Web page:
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Understanding How Your Hormones May Change as You Age

Jun 08 2020

By Emma Sturgis

Aging is a phenomenon that affects most organisms, cells and structures. With the aging of the body, numerous subtle and rapid changes take place in our bodies. One such change is hormonal changes. The extensive network of glands generates hormones that must be used to control metabolism, sexual function, growth, mood and more.

Endocrine system and hormonal change

An endocrine system is a group of organs that control and regulate various functions of the body through hormone formation and secretion. Hormones influence the multiple actions of parts of our bodies. They act as messengers and control and coordinate behaviors in the body.

Many hormone levels decline with age, but some hormones stay at younger adult normal levels, and some even increase. Even if the levels of hormones do not decrease, the endocrine role typically decreases when the receptors become less receptive. Some hormones that do not change or slightly change while aging include:

  • Cortisol;
  • Insulin;
  • Thyroid hormones;
  • Hormones that increase with age include:
    • Follicle-stimulating hormone;
    • Luteinizing hormone;
    • Norepinephrine;
    • Epinephrine, in the very old;
    • Parathyroid hormone;
  • Hormones that decreases include:
    • Oestrogen in women;
    • Testosterone in men;
    • Melatonin; and
    • Growth hormone.

Understanding male and female hormones

The rates of testosterone differ widely among men. Older men typically have lower levels of testosterone than younger men. During adulthood, testosterone levels gradually decline – around one percent a year after age 30, on average. For women, the production of estrogen hormone reduces as they age, marking the onset of the menopause period.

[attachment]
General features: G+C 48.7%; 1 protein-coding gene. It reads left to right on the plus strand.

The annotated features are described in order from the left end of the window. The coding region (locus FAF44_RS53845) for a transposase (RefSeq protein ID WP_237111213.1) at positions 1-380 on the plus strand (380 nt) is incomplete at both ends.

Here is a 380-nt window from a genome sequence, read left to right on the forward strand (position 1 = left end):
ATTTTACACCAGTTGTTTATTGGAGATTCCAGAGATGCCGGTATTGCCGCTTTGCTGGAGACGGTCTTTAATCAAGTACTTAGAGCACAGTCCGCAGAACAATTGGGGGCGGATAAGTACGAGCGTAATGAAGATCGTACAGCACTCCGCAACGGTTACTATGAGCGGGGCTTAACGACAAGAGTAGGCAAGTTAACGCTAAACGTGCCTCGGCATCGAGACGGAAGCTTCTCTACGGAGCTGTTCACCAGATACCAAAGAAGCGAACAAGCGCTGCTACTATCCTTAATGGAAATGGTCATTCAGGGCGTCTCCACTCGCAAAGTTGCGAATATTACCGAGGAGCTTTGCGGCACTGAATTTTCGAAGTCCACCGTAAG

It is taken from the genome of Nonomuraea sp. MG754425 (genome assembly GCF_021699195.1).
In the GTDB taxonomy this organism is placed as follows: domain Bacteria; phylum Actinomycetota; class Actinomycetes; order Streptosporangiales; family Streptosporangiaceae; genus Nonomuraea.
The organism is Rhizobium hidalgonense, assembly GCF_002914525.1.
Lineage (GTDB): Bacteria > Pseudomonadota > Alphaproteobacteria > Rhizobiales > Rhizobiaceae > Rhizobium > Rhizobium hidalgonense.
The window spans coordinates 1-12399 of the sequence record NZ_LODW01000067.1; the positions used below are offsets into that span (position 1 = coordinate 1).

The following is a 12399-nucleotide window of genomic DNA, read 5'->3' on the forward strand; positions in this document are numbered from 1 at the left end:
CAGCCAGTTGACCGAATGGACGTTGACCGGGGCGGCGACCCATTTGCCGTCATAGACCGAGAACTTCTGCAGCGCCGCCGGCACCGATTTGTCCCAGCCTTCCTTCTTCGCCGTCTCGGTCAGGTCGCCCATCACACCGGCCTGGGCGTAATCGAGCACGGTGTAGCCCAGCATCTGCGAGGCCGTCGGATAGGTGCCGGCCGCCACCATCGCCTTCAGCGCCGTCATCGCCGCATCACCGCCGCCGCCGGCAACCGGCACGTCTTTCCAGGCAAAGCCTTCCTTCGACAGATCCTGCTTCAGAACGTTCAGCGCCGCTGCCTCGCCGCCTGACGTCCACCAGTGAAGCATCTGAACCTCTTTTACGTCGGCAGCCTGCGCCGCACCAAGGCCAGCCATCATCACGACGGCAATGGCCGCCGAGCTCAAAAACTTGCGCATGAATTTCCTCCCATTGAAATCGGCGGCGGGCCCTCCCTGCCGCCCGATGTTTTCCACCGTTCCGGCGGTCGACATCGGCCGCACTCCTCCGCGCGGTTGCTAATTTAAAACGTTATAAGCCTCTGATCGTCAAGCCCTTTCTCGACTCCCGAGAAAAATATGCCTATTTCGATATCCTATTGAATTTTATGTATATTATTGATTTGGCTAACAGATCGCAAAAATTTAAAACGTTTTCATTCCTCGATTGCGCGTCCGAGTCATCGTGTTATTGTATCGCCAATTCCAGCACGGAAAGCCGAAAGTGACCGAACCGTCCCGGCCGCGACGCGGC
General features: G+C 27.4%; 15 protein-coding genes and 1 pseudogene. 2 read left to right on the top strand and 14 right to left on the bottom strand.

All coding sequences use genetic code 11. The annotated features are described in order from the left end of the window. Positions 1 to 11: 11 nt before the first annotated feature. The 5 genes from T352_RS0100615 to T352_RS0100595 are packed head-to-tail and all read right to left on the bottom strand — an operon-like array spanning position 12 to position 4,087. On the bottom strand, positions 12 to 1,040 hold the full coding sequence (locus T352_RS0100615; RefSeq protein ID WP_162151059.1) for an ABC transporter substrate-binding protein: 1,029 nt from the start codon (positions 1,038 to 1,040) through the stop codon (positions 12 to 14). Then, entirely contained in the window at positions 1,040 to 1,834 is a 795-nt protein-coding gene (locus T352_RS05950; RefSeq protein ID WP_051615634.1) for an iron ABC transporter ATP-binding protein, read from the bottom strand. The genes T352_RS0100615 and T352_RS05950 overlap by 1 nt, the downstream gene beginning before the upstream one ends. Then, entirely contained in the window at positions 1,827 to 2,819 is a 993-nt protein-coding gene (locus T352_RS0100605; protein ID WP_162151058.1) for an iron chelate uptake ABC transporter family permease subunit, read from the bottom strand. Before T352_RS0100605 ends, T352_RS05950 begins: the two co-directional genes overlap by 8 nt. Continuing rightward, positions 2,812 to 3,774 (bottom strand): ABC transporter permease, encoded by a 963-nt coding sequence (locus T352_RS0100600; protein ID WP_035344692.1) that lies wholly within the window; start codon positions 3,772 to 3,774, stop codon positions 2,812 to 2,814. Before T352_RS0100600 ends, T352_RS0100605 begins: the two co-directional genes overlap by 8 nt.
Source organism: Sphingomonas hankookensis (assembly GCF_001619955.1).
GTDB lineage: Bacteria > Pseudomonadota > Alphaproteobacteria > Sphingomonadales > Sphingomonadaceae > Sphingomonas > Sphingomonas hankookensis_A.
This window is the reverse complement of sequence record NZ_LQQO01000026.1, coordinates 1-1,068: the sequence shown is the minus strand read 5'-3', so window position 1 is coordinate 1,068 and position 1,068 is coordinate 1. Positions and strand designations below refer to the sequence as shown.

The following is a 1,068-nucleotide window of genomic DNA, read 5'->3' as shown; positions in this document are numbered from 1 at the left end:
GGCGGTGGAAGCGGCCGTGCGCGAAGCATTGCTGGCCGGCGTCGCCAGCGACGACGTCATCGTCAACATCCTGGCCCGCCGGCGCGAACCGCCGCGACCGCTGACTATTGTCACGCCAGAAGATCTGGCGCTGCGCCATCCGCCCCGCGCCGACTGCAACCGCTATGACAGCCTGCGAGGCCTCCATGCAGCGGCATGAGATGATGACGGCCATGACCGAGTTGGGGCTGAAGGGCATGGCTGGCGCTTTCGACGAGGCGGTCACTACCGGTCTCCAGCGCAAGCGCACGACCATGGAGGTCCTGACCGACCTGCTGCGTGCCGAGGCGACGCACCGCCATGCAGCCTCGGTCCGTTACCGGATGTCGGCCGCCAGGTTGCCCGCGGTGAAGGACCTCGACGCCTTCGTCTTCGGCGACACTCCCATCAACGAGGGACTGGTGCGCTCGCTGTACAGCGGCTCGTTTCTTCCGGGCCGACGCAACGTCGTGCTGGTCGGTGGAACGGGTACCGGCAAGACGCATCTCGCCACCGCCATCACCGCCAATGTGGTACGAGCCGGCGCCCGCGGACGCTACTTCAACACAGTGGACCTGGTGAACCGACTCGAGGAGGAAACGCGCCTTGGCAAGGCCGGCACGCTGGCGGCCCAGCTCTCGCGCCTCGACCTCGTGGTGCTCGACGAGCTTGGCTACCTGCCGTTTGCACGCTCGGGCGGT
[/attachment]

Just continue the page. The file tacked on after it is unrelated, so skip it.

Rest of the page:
Low testosterone identification and ED Care

Low testosterone levels may include identifiable symptoms, such as:

  • Shifts in sexual function: This includes reduced sexual desire and erectile dysfunction. Sleep habits shift; even sleep disorders such as insomnia or elevated sleepiness is caused by low testosterone.
  • Physical changes: There are likely to be different physical changes, such as an increase in body fat, decrease in strength and gynecomastia.
  • Emotional changes: Low testosterone may reduce self-confidence or motivation. You may feel depressed or nervous or hard to focus or remember things.
  • Erectile dysfunction: Men with a low level of testosterone hormone experience Erectile Dysfunction problems.

The only way to treat low or high testosterone is by a blood test. Many people have low levels of testosterone, with no symptoms or signs. For men with ED, they can opt for bioidentical hormone replacement therapy. There are options for treatment and ED care. Some of these symptoms can be caused by factors other than low testosterone, such as medication's side effects, thyroid problems, depression and excessive use of alcohol. Testosterone typically returns to normal after these conditions are detected and treated.

Overall, the drop in females' estrogen levels contributes to menopause. Men usually suffer from a gradual decline in testosterone levels. Lower growth hormone levels can lead to lower muscle weight and strength. Reduced melatonin levels may be essential for the aging of the regular cycles of sleep (circadian rhythms). Because of the many effects that can result from a change in body hormones when aging, seeking medical attention is critical.